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inhich he only can supply ; because he loadi us with his bene' fits ; and because we are sinners and must perish without!.is pardoning mercy, so families for the same reasons are certainly bound to pray. There are all the reasons for family prayer, which there are for secret. Nay, there are more, and some of greater consideration. Families owe no less homage to God than individuals. They are no less dependent. They all have family wants and blessings, have family sins, and must be miserable without the divine favour. The religion of a whole family, its order and prosperity, are more important than those of an individual. More good, other things being equal, is done I more are instructed and edified. God is more visibly honored. If secret prayer therefore be an indispensable duty, family prayer must be much more so. Indeed we are taught this by the most important and forcible scripture example. What less could be included in the resolution of Joshua, But as for me and my house, we will serve the Lord, than family prayer, and all pious and useful family instruction ?(n) What pan be designed by David's returning to bless his house, but to pray with his family ?(o) What was the praying of Daniel three times a day in his house, but family prayer >(p) Had it been secret prayer his enemies could not have known it, they could not have proved it, or expected to have obtained any advantage against him on that account. What were the prayers of Cornelius in his house, but prayers with his family (q) Our divine master has added his example to that of pious men. He prayed alone with feis disciples, who were his constant family. And it came to past as he was utone praying, his disciples were with him (r) How remarkably did he pray with them, and for them, just before his passion.(s) He not only prayed with them, but taught them to pray with one another, or among themselves, as a family. The prayer which he taught was a social prayer. This was the form of it. Our Father which art in heaven, give us this day our daily tread,- Lead us not into temptation, but deliver us from evil .' This could not be secret prayer, because the terms are plural. It was given as- a form particularly for his disciples for the then present time, while they continued together as one family : for after his resurrection and the introduction of christianity.'he taught them to pray and ask every thing in his name. It als» appears better adapted to private than public worship. Do not the examples of these ancient saints, and much more the instructions and example of Christ clearly teach us the will or Cod with respect to this duty, and lay indispensable obligations on all Christians to practise family prayer i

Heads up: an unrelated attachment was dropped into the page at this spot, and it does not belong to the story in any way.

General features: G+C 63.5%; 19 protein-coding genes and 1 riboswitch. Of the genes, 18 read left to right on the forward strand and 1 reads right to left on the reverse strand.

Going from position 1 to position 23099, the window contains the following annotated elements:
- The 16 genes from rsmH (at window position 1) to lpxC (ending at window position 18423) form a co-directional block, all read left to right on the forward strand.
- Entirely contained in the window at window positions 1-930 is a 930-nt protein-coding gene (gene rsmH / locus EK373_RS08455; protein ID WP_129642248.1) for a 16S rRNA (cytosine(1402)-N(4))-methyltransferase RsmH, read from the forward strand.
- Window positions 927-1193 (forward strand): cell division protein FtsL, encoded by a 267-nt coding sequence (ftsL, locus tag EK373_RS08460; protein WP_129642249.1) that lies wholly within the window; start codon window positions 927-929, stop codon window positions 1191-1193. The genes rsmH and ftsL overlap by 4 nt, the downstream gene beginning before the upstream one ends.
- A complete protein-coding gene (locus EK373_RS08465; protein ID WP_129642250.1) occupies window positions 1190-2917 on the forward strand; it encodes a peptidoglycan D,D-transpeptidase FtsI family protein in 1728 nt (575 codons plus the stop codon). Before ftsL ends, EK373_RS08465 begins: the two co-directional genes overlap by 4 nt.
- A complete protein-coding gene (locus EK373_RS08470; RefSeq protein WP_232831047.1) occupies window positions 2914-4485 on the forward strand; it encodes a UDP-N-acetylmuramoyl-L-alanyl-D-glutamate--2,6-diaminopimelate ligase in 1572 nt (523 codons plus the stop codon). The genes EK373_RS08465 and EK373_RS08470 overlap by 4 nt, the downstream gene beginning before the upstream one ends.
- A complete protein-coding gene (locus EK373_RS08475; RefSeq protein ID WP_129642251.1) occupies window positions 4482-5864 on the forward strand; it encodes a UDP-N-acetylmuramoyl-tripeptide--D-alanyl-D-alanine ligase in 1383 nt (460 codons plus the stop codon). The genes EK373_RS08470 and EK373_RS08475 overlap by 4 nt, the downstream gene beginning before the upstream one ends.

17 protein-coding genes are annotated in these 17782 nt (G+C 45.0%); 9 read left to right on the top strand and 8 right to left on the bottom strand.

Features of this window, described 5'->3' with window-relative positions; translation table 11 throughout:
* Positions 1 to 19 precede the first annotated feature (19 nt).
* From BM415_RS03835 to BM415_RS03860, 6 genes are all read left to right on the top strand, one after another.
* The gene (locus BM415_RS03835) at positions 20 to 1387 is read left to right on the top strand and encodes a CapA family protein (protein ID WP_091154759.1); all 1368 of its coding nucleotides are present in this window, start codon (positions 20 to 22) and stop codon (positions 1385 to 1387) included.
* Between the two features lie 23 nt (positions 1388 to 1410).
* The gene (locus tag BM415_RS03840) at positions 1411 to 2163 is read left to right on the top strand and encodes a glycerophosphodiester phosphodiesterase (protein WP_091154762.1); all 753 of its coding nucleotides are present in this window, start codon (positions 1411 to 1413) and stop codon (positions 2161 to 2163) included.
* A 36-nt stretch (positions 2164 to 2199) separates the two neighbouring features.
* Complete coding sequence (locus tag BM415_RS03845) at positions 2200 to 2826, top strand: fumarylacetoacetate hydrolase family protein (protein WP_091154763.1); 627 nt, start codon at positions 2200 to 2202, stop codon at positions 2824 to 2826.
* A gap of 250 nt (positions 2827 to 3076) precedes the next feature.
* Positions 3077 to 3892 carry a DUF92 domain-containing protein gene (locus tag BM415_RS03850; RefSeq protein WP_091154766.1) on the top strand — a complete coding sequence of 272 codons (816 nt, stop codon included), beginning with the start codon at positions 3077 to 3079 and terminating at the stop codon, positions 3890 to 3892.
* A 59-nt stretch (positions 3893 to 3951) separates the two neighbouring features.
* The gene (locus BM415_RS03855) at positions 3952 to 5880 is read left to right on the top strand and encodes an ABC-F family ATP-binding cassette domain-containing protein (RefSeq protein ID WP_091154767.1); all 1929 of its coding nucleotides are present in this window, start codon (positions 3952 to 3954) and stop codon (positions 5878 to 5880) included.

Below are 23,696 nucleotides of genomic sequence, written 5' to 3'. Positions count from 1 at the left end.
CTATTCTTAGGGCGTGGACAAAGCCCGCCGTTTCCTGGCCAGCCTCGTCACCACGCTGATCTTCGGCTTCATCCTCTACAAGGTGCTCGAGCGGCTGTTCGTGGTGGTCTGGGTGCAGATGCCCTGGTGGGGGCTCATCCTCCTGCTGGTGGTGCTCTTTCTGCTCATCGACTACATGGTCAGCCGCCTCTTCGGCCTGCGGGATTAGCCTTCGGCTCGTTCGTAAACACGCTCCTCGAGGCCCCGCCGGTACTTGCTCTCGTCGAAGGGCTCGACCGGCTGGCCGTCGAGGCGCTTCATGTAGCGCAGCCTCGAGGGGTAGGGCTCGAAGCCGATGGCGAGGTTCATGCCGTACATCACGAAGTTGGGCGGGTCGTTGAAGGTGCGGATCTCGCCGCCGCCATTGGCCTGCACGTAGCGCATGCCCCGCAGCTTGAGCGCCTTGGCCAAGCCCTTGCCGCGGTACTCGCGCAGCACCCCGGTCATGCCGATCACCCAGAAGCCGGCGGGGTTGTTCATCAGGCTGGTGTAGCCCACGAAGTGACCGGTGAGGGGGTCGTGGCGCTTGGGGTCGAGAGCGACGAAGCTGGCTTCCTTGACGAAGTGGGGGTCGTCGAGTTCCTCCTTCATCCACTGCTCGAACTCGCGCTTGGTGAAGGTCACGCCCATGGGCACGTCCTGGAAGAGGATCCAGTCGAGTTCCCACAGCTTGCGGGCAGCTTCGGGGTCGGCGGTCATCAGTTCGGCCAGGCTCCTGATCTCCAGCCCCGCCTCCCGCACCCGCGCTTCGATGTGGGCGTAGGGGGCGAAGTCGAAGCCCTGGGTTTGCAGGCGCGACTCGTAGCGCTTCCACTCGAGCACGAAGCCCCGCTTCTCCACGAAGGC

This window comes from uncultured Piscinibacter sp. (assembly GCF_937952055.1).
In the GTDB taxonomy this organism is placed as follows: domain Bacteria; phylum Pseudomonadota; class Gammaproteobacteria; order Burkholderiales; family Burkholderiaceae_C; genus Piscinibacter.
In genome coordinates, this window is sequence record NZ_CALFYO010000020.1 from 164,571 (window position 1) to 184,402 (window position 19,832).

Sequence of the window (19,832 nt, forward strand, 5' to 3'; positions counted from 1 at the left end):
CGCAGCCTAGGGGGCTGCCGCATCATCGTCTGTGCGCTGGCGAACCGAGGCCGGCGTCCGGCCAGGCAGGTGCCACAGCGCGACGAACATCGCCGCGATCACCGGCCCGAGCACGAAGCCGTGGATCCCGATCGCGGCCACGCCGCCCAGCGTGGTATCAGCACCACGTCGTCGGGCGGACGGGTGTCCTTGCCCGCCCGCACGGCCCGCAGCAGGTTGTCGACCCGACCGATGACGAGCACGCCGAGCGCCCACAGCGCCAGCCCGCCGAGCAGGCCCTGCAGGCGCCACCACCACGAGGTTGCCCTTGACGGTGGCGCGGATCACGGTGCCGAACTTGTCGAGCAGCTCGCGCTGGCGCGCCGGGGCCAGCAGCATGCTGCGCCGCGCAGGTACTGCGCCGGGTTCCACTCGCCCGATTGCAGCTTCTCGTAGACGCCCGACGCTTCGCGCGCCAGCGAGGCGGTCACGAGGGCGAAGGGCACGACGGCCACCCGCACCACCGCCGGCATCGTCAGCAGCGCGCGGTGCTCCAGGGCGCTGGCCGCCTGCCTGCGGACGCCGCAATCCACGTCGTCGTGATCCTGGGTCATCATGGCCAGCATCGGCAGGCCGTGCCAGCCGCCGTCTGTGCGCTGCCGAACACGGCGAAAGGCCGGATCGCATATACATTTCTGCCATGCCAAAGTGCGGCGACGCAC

Bur further, do not all the commands which oblige parents to educate their children for God, bind them constantly to pray

(n) Josh. xxiv. IS. (o) 2 Sam. vi. 20. (p) Dan. Tb 10. (qj. Acts x. 2, SO. (0 Luke «. 16, (s) John. xyii.